Through meeting with the various community groups in Peterculter such as Knit & Knatter, we were able to collect a wealth of stories surrounding the River Dee that we have been able to feed into our choreographic process. Our dear friend Boatie Maggie has put in a frequent appearance, her presence like a phantom over the movements we created. Her counterpart, or sister-twin, Isobelle, was also known to transport people in a rowing boat across the river to Maryculter. As the story goes, a wire to stop the current carrying her away tethered Maggie’s boat. The Order of Knight’s Templar at Maryculter, established in 1187 by King William the Lion for French Soldiers during Crusades, adds a further mythological dimension, connecting local legend to images such as The Lady of Shalott. One of the only few remaining survivors of the Titanic, The last Gordon Laird, Sir Cosmo Duff Gordon, lived at Maryculter House up until 1935, when the estate was broken up, giving us a further connection to water and the power that rages within it. In alliance with Peterculter Heritage Centre, these stories have been collated alongside personal stories and memories of the River Dee and donated to the community as an archive of writings, images, poems, sound recordings and video documentation.
The sound setting for River featured ‘home-made’ instruments created by Bryce Hope imitating and extending Uakti’s idea of the torre (or Tower): a 1.5 m PVC tube fitted with six tuned strings that can be rotated and bowed to create an ethereal shimmering drone. During the performance, four dancers (Christine Adam, Amy Longmuir, Peter McRae and Richard White) played these instruments by following a sheet of continuous music devised from the snaking shapes of the River Dee. The dancers then enter the river for a percussive climax inspired by the water music of the Vanutu Women.
One week into our acclimatisation process for River, we could feel a transition starting to happen. The water that once felt frigid to our bodies was somehow becoming part of our own viscera, as if we could feel its swelling current shifting within us. As a vessel that consists of 50–65% water, the body is replete with its own pools, currents and outflows, yet these are sensations that we rarely draw our attention towards. As we rested in the water, feeling its flow and its energy, it was as if a merging was taking place; the currents of inside and outside combining. From this origin of joining, we felt movements taking place, not as an element that is imposed onto the water, but one that emanates as a mutual flux.
Over the ensuing days, the level of the river rose considerably, causing the water temperature to drop in tandem. Our night camp was broken by an unbearably cold 7am rehearsal, forcing us to reconsider pre-dawn filming. By dress rehearsal and performance, the lack of wetsuits lead to moderate hypothermia, including violent shivering, prolonged numbness in the extremities, high blood pressure and visual auras. The piece became in part about our fight against endurance, voicing our struggle against the frigid waters of the Dee while in knowledge that these could also easily be suppressed: our creative choice was to allow these vocalisations to arise, bringing our audience to a state of emotional saturation.
As performers we are somehow left with the indelible mark of going through something together, and for one performer, the traces of water over her body still present as she lays in bed the following evening. It is as if a part of us has been lost to the river, the performance a site of catharsis and renewed trauma, the creation of a mythology that re-shapes our lives into something more than we can bear to articulate. And as we built these different elements into our choreography, we found much that is process based and less that is sequenced. Our movements were formed on actions and tasks rather than being set in stone, our reactions to the water, our vocalisations and the physical impulses of the currents arising within us with genuine force. These utterances, these slips and maneuvers, are complicit with the challenges the river presented us with: slippery rocks and bare feet, shifting water levels that rise and sink in keeping with the latest rainfall, the moments where we fall and can no longer keep our balance, the sharing of a fluid that has become internal, the beating of the river that soothes and ignites, and the heron, that quietly sits and waits.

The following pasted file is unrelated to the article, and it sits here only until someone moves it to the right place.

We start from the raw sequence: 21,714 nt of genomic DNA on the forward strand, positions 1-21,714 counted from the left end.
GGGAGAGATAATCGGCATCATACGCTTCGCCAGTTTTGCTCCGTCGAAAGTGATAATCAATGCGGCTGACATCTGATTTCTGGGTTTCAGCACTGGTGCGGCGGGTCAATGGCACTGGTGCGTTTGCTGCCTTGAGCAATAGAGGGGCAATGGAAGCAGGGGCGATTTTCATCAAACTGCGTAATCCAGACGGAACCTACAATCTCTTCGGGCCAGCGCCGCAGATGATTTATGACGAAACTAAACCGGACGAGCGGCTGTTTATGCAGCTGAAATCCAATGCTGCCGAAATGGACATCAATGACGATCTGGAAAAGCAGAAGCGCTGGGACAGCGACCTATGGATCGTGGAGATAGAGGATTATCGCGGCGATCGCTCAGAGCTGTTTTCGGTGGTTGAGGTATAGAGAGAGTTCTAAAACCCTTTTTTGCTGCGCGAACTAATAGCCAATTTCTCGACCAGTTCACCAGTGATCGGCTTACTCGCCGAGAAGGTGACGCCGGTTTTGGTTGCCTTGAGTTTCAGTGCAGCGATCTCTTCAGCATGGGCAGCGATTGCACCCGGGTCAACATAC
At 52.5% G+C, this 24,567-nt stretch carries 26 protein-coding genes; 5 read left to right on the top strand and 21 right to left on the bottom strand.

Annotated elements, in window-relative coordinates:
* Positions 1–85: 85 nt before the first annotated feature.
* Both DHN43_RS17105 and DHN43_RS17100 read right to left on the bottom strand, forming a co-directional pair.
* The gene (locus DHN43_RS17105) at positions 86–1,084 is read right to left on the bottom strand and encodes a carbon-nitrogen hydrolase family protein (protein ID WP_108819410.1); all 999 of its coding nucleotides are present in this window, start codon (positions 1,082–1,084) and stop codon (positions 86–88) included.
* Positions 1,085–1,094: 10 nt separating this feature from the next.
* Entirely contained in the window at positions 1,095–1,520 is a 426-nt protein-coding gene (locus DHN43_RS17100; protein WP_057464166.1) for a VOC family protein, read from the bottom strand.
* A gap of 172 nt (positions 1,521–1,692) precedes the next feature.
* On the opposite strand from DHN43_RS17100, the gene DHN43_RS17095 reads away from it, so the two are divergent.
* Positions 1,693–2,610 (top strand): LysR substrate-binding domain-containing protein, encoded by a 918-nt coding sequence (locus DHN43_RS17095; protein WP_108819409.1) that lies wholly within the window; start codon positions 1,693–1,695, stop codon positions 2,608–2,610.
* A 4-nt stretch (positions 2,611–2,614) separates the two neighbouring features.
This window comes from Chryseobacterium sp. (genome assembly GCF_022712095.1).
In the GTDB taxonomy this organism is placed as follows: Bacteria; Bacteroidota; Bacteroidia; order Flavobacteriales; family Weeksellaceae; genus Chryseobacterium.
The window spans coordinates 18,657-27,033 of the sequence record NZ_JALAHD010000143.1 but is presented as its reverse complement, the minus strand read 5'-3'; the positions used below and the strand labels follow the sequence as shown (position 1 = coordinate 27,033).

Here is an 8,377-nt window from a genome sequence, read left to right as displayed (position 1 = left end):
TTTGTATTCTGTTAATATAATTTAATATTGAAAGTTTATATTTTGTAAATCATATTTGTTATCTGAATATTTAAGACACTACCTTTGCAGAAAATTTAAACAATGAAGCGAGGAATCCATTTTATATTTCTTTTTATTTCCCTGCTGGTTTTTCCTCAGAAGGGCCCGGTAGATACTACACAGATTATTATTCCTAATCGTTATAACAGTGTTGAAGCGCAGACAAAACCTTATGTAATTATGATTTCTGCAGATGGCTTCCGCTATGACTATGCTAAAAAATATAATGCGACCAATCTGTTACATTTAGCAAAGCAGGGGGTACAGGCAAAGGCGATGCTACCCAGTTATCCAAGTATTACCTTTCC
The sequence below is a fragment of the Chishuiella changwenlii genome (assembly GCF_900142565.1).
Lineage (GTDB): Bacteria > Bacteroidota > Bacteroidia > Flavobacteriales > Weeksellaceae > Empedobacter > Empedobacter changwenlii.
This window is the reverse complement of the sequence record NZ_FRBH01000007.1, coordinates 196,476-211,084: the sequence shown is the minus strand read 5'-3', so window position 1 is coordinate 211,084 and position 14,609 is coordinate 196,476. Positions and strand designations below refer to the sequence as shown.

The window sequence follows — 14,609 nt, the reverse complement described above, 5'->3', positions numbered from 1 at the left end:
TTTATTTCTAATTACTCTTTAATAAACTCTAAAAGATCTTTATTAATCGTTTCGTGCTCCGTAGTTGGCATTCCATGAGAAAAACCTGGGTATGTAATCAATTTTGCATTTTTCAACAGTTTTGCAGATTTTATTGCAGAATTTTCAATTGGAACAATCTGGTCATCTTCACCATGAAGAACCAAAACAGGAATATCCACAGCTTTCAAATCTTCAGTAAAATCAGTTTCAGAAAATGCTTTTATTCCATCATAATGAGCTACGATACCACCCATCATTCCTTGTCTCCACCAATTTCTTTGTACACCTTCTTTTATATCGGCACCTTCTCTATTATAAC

River was supported by Creative Scotland, Aberdeen City Council and sonADA. Special thanks go to: Callum Stewart, Francesco Sani, Paul Hyes, Lisa Main and Mark Newland for their support during the project.
Imogene Newland is a Sub-Editor at BST. This performance piece was not reviewed but the submissions section is open to all and no favourable treatment was received on this submission. Imogene Newland, Bryce Hope and Angela Main received funding from Aberdeen City Council and Creative Scotland for the research and performance of River, with further support from sonADA.
Bryce Hope is a composer and acoustic sound artist hailing from the Highlands of Scotland, living and working in Aberdeen. His recent works have included his piece for solo piano tEn (2016), which was awarded the CarlawǀOgston Composition Award in 2016; Happy Richard (2017), which utilised the spoken word using text by Connor Leggat; and his up-coming five-part piano suite, The Immortal, inspired by the work by Borges of the same name. www.soundcloud.com/brycehopecomposer.
Multidisciplinary artist Imogene Newland’s seductive and provocative style blends the boundaries between art forms including choreography, sound, film and performance art. Her series of works, including Blood Piano (2011), Tipping Point (2014), The Point is This (2015) and Earth Sounds (2016) explore such themes as the intricate female form, the relationship between sound and body and the role of genders in social and cultural settings. www.imogene-newland.co.uk.
Angela Main is a performance artist, poet and craft-maker. Having studied a BA Honours degree at Northumbria University in 2009, Angela went on to work within a diverse range of projects including performances with BBC Radio 4, Woodend Barn, sonADA’s Torry 24 and The Human Clock with Janine Harrington. You can discover more about Angela’s work on YouTube, Vimeo and Facebook.
Shoes Without Feet (Duration 1.54)
621 Hardendorf Avenue, Atlanta, Georgia 30307, US
Synopsis – After the chaos of the Nazi march in Charlottesville, one key voice is conspicuously absent.